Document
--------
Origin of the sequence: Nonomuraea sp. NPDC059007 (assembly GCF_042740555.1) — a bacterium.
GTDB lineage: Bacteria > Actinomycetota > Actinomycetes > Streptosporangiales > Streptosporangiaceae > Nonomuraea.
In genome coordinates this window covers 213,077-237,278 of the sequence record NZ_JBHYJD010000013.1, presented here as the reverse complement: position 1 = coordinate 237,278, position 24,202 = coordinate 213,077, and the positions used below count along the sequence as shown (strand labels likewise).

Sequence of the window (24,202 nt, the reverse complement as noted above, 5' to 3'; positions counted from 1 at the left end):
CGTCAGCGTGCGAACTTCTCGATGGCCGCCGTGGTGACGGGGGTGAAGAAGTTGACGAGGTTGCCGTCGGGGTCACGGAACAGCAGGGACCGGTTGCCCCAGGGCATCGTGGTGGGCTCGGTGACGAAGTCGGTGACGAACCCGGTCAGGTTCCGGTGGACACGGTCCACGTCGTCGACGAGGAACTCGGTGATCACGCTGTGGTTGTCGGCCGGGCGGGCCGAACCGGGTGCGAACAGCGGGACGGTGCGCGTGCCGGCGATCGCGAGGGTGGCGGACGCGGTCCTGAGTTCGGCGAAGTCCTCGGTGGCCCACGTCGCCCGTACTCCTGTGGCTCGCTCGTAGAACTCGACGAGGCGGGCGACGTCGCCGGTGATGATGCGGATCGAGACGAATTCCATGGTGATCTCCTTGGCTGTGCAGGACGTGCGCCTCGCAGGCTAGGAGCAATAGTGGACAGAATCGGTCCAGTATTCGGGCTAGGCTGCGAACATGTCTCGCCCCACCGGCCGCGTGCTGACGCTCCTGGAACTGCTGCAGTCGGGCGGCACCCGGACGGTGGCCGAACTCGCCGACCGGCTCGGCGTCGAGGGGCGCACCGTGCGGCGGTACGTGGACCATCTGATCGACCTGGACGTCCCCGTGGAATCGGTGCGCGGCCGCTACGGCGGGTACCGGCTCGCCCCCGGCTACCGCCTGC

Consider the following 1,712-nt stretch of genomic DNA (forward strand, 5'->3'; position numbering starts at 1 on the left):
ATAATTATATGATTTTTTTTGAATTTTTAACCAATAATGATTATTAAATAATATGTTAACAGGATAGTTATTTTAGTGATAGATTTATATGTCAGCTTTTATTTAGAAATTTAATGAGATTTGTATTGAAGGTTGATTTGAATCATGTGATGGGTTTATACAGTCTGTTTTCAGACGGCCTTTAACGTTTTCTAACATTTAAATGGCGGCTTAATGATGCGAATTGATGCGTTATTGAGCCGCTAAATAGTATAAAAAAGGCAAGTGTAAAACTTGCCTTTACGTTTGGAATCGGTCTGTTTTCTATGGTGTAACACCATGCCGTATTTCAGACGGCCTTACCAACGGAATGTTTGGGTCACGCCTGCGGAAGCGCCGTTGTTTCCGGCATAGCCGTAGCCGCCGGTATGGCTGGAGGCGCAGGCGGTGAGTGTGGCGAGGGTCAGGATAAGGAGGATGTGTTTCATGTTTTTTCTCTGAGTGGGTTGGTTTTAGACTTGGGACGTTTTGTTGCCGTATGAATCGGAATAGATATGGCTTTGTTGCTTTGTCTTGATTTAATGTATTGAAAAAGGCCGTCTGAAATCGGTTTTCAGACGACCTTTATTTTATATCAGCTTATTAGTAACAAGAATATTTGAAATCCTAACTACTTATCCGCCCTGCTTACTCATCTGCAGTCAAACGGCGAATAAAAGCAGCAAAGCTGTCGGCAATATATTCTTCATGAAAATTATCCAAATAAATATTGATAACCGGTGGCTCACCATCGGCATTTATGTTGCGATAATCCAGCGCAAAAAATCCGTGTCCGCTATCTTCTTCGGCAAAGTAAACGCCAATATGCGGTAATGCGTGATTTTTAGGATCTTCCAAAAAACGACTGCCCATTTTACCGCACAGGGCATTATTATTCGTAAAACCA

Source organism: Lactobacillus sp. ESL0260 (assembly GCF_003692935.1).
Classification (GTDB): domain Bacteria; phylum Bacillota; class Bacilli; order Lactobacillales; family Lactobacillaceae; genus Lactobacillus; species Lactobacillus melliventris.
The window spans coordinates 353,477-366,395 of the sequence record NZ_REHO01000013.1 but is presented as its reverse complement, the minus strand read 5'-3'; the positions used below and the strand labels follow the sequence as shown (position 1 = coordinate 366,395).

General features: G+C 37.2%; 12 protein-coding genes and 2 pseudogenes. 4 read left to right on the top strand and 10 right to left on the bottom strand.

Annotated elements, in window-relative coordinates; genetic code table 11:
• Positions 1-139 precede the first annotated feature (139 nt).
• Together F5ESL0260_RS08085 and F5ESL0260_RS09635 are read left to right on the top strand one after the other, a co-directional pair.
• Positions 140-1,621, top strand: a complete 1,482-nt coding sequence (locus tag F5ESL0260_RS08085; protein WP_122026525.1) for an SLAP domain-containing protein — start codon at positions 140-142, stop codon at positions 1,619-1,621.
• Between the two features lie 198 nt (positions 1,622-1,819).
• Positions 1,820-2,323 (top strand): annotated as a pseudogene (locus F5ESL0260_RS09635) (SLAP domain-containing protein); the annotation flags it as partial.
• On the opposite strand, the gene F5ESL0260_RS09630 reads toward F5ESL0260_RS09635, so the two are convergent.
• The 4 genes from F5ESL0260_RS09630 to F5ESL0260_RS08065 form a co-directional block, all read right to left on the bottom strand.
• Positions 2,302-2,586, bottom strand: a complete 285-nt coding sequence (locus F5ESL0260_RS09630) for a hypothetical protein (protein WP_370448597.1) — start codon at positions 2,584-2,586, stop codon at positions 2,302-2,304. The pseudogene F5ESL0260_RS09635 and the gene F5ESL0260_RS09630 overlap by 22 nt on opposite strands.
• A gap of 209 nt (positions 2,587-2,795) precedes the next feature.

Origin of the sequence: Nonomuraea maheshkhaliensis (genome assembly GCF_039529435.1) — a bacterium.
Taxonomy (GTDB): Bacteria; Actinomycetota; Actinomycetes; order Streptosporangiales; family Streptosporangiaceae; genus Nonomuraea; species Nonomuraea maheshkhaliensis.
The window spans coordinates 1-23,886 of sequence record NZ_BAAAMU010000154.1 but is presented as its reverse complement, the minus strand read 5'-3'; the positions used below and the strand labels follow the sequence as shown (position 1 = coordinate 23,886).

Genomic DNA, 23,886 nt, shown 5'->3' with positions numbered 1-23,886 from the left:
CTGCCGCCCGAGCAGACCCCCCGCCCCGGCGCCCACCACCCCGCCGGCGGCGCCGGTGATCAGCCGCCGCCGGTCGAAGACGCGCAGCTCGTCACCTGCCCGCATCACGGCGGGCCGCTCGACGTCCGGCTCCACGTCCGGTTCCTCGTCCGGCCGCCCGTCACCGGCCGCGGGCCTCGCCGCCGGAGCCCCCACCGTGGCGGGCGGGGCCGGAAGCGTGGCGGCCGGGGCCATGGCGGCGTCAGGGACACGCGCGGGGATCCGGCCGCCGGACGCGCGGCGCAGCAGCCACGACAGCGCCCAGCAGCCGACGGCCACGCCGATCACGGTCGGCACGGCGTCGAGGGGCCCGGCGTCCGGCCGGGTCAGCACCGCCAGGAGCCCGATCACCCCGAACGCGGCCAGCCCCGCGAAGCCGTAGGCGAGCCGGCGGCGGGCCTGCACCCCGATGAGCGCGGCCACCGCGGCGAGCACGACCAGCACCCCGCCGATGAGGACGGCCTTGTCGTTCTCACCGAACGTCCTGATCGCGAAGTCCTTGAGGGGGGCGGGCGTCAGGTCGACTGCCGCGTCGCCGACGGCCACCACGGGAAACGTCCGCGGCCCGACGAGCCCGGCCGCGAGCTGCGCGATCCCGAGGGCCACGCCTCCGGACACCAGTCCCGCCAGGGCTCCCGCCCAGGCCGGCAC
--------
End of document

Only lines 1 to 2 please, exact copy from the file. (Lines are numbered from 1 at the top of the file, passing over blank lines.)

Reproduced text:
Origin of the sequence: Nonomuraea sp. NPDC059007 (assembly GCF_042740555.1) — a bacterium.
GTDB lineage: Bacteria > Actinomycetota > Actinomycetes > Streptosporangiales > Streptosporangiaceae > Nonomuraea.